Find A Way Media

What Is Content Marketing?

 

Content marketing is when companies create content – articles, podcasts, videos, books, newsletters, and more – that are intended to help and entertain readers rather than pitch a product. It’s entertainment, but also marketing, and helps those companies reach a wide audience of people who otherwise ignore their emails.

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Why Do Companies Use Content Marketing?

Companies use content marketing because buyers don’t respond like they used to. People regularly block ads, ignore emails, and tune out messages because they rightfully suspect that companies are trying to sell them. They instead focus on media sites that are fun and helpful, like Adweek, LinkedIn, Reddit, or Netflix.

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“We need to stop interrupting what people are interested in,” said Craig Davis, Chief Creative Officer of the advertising agency J. Walter Thompson “and be what they are interested in.” Rather than beg for attention, content marketing helps companies become media brands.


We need to stop interrupting what people are interested in and be what they are interested in.
— Craig Davis, J. Walter Thompson


Blending ads with entertainment isn’t new. Advertisers turned the Super Bowl into a spectacle where consumers who care nothing for sports still tune in to watch blockbuster-budget commercials. Content marketing is like that, minus the multi-million dollar investment.


Benefits of content marketing:

  • Enhance your reputation

  • Magnify your reach

  • Increase sales

  • Improve retention

  • Improve SEO


Read: What Does Good Content Read Like?


Why Some Companies Aren’t Successful With Content Marketing

It’s much easier to get content marketing wrong than it is to get it right. Good content is created for the singular purpose of being interesting to the reader. It is selfless. Yet our biology makes it difficult to think that way.

Marketers often believe that if they find a topic interesting, others will too. This is known as projection bias and it leads marketers to grossly overestimate their audience’s interest in any given topic which results in articles and podcasts that are more or less shameless pitches. Selfish content turns readers off, and they ignore it just as they do ads.


What a lot of companies get wrong is they focus too heavily on their own products and on their own sales strategy.
— Bill Connolly, Monotype


For example, read any story about GE’s stand-alone blog Ecomagination (it’s no longer active). While the Ecomagination initiative included events and talks, its online mouthpiece left readers puzzled. “Is it a marketing campaign? A corporate strategy? A guide for product and service development?” wondered the Harvard Business Review. Ecomagination tried to be too much, sold too hard, and stodgy corporate types retained too much editorial control for it to appeal to readers outside the company.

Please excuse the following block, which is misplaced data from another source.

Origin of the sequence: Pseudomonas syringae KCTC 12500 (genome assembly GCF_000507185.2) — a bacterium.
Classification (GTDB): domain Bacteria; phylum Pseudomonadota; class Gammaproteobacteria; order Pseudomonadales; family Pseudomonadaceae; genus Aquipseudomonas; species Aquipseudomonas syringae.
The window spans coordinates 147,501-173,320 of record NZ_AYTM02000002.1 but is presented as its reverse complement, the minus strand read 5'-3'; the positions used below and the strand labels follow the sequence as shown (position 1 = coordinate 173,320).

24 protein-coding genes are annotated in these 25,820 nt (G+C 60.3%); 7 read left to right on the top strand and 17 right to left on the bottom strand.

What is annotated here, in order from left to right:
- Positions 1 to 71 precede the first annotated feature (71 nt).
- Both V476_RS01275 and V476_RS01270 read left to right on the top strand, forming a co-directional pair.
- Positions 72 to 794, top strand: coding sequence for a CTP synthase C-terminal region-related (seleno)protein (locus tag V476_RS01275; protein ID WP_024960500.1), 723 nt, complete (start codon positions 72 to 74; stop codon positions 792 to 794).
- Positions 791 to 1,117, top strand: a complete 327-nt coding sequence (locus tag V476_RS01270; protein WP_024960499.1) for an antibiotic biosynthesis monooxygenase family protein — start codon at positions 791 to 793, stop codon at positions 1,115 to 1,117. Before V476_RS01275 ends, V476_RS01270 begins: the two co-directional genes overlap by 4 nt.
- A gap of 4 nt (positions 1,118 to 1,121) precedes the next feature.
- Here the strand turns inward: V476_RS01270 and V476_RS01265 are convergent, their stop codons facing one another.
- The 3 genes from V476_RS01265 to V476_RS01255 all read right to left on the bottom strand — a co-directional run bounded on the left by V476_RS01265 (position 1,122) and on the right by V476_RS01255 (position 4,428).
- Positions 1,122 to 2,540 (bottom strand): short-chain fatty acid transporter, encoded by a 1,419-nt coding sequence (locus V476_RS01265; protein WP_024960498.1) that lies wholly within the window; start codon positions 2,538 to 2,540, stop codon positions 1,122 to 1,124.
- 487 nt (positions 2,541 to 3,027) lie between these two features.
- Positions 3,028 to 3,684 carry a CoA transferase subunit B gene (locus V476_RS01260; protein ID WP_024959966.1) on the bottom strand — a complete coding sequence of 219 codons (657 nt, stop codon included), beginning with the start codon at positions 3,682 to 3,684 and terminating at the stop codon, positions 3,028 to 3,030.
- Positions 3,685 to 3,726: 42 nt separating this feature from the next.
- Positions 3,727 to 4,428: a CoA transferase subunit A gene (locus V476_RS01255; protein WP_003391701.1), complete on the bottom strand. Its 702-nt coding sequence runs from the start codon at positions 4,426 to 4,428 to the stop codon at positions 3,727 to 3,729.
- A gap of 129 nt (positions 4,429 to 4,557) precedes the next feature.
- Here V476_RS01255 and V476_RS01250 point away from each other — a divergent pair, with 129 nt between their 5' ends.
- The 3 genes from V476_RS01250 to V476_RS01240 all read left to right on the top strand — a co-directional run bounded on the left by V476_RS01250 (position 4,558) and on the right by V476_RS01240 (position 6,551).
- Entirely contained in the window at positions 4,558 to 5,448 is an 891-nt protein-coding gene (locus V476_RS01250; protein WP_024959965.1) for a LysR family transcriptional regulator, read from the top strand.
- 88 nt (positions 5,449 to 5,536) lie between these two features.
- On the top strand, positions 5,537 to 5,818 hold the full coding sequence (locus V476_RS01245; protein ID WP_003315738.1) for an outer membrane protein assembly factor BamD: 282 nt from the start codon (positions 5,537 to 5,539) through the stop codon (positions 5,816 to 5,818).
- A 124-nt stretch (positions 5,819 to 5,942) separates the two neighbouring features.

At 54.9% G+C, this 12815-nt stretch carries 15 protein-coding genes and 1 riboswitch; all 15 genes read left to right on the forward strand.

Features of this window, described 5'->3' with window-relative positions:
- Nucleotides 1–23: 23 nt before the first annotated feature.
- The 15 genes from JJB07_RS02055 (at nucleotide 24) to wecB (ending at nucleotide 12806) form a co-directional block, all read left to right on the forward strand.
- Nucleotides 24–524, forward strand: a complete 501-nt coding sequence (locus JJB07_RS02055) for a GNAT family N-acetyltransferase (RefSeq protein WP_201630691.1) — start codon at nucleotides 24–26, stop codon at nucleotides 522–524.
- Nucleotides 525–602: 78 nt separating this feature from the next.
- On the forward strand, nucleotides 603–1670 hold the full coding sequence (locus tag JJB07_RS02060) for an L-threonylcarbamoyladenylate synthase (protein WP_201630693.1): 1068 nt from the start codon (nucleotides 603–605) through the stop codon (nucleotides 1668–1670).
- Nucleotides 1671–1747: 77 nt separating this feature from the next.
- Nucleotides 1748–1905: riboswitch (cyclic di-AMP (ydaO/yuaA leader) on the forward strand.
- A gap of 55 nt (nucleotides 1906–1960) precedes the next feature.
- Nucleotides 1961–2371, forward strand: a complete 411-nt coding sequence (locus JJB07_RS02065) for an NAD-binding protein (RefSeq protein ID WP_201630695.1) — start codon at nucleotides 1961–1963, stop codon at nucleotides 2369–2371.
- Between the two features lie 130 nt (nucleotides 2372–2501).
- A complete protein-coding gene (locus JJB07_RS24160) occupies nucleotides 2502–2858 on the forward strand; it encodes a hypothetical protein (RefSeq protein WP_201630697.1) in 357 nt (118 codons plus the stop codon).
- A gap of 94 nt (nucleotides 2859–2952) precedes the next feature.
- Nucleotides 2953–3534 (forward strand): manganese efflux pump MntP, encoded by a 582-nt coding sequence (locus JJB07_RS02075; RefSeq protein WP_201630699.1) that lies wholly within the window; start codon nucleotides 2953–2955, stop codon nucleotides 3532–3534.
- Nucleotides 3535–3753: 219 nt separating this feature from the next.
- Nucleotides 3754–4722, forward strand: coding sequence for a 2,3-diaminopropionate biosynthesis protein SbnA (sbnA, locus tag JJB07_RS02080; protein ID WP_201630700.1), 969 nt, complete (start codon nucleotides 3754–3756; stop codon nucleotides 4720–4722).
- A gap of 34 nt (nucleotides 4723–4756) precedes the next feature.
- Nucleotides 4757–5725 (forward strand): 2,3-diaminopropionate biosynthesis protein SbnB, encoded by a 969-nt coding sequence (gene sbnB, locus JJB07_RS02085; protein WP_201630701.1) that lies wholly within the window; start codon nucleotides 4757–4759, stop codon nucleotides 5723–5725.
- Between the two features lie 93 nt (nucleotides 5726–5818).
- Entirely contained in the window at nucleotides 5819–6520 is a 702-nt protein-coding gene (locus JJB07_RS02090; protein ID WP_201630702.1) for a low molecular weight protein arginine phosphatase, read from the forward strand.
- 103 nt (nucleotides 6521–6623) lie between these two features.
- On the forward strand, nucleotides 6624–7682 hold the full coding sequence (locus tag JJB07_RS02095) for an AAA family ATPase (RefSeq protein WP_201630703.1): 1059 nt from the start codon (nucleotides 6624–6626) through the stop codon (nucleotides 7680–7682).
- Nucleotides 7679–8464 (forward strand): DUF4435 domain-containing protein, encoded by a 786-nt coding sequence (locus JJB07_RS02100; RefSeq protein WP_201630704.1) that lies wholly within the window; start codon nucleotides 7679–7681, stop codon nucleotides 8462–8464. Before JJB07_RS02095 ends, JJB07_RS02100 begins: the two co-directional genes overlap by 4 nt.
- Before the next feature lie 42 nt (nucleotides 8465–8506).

Even if companies get their tone and audience right, there are plenty of technical errors that keep content from spreading.


Content fails when it’s:


  • Wordy: Nobody pared the content down to just the parts that interest readers.

  • Boring: The content fails to capture the humanity of its subjects and gets mired in discussing product features.

  • Unhelpful: The pieces don’t offer clear educational or entertainment value.


To escape the projection trap, marketers must go straight to the source – their potential reader and customers – and study them.




Read The 11 Most Common Content Writing Blunders





Examples Of Good Content Marketing




Mixpanel’s blog takes a social stand


Mixpanel gave its blog a name – The Signal – and uses it to help product teams understand their data and build more diverse, inclusive, and successful companies. The Signal’s team publishes articles on everything from how diversity helped Uber to how to understand statistical significance. It rarely, if ever, mentions Mixpanel, or that the company sells analytics software.



Dollar Shave Club transformed a commodity into entertainment


Dollar Shave Club is famous for rocketing to a billion-dollar valuation based almost entirely on a single irreverent YouTube video where founder Michael Dubin drops lines like “Are our blades any good? No. They’re f**cking great.” The team parlayed that clip into a mini-media empire. Consumers have come to expect Dollar Shave Club to entertain them, and the company delivers with a branded publication and mailer that arrives with its shave kits.



Zendesk attracts leads with branded publication, Relate


Customer support software firm Zendesk has a stand-alone blog Relate that covers uncomfortable topics and tells the truth about work – like how not to be an asshole. According to Zendesk Editor Suzanne Barnecut, Relate helps them expand their audience and cover topics their readers care about, whether or not it has anything to do with the company.


“We think of [Relate] as a product-agnostic space ... a mostly sales-free zone where customers and potential buyers can consume content that is useful, relevant, and sometimes entertaining,” said Suzanne. “Relate offers a way to begin and continue a conversation and relationship with our audience.”


Read Suzanne’s interview.



More brand publications:




Denny’s went rogue and broke social media

Content marketing isn’t just writing articles (though that’s by far the most common medium). The diner chain Denny’s created a spectacle on social media by slinging mud and reveling in the public outcry over its lack of shame.




On social media, Denny’s isn’t selling pancakes: It’s earning mindshare by being vulgar and entertaining. And even when it does pitch pancakes, it’s more concerned with being funny than appetizing.


 Credit: Dorkly

Credit: Dorkly


Podcasts

Over 67 million people ages 12 and older listen to podcasts which are increasingly considered a serious and respected medium for communicating your message. Their genius is that audio content doesn’t compete for screen time: It exists in an untrammeled “third-space” where people otherwise can’t read, such as during commutes, workouts, or chores.


Branded podcasts:




TV shows and movies